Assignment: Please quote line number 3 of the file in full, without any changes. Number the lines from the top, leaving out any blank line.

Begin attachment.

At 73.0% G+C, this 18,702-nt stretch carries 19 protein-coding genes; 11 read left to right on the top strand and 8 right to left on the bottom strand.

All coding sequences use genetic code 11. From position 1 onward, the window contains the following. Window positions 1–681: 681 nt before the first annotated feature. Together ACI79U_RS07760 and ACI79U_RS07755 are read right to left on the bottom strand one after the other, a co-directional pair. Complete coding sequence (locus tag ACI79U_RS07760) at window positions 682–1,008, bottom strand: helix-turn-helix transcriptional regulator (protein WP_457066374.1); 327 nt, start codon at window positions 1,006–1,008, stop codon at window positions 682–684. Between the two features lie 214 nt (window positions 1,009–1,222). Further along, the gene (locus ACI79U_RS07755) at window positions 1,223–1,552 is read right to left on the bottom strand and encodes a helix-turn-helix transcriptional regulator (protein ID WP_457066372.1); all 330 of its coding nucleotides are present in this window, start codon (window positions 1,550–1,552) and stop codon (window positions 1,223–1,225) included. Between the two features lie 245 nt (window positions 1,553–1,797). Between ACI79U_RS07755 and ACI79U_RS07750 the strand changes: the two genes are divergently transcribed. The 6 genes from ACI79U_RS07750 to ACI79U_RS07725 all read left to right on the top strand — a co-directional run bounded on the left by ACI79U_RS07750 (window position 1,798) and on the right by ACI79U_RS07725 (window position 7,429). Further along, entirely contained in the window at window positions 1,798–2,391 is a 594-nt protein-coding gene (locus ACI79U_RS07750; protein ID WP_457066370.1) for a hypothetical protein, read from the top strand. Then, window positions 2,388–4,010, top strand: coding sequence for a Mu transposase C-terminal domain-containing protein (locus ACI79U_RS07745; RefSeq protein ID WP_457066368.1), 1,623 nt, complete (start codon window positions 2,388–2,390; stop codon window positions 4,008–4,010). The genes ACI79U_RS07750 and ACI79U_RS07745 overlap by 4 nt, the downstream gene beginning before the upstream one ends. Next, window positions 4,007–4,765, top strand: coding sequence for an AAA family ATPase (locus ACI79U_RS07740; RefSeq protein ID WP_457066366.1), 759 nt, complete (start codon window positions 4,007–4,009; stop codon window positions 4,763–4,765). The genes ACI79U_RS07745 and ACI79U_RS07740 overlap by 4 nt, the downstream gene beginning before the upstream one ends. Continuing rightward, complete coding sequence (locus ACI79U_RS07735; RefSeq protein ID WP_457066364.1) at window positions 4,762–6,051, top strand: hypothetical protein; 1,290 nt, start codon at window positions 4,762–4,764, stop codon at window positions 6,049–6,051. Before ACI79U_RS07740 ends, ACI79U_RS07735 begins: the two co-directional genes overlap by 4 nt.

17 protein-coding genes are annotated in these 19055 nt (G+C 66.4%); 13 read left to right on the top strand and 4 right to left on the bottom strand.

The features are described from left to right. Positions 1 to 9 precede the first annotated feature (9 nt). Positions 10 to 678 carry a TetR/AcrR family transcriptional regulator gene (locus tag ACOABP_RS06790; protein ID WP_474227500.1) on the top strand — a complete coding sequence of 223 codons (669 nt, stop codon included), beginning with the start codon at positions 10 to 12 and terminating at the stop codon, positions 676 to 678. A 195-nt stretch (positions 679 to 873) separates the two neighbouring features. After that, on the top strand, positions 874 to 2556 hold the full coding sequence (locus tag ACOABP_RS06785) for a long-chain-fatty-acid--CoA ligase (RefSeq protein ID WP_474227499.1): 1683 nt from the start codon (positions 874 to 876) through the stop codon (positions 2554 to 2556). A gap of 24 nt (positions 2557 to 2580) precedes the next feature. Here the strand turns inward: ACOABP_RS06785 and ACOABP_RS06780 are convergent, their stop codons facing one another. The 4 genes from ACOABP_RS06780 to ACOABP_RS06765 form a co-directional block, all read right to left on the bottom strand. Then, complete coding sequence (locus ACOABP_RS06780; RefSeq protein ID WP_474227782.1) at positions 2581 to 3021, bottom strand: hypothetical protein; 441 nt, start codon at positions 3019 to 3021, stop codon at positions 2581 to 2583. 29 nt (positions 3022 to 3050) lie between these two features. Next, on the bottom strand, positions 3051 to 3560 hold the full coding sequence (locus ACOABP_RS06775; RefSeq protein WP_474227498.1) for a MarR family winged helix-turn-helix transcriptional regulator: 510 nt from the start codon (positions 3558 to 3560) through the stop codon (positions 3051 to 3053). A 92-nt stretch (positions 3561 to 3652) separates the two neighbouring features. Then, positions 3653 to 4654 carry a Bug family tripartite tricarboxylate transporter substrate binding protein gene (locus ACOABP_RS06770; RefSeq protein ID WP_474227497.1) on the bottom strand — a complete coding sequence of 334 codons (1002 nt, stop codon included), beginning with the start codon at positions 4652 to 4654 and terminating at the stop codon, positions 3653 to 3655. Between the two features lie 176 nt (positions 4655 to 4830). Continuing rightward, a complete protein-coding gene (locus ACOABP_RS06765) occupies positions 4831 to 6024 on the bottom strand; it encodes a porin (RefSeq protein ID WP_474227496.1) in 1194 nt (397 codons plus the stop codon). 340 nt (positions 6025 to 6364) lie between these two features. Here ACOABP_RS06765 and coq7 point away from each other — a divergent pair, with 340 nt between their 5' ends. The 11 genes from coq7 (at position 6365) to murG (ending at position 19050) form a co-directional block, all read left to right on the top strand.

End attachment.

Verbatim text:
17 protein-coding genes are annotated in these 19055 nt (G+C 66.4%); 13 read left to right on the top strand and 4 right to left on the bottom strand.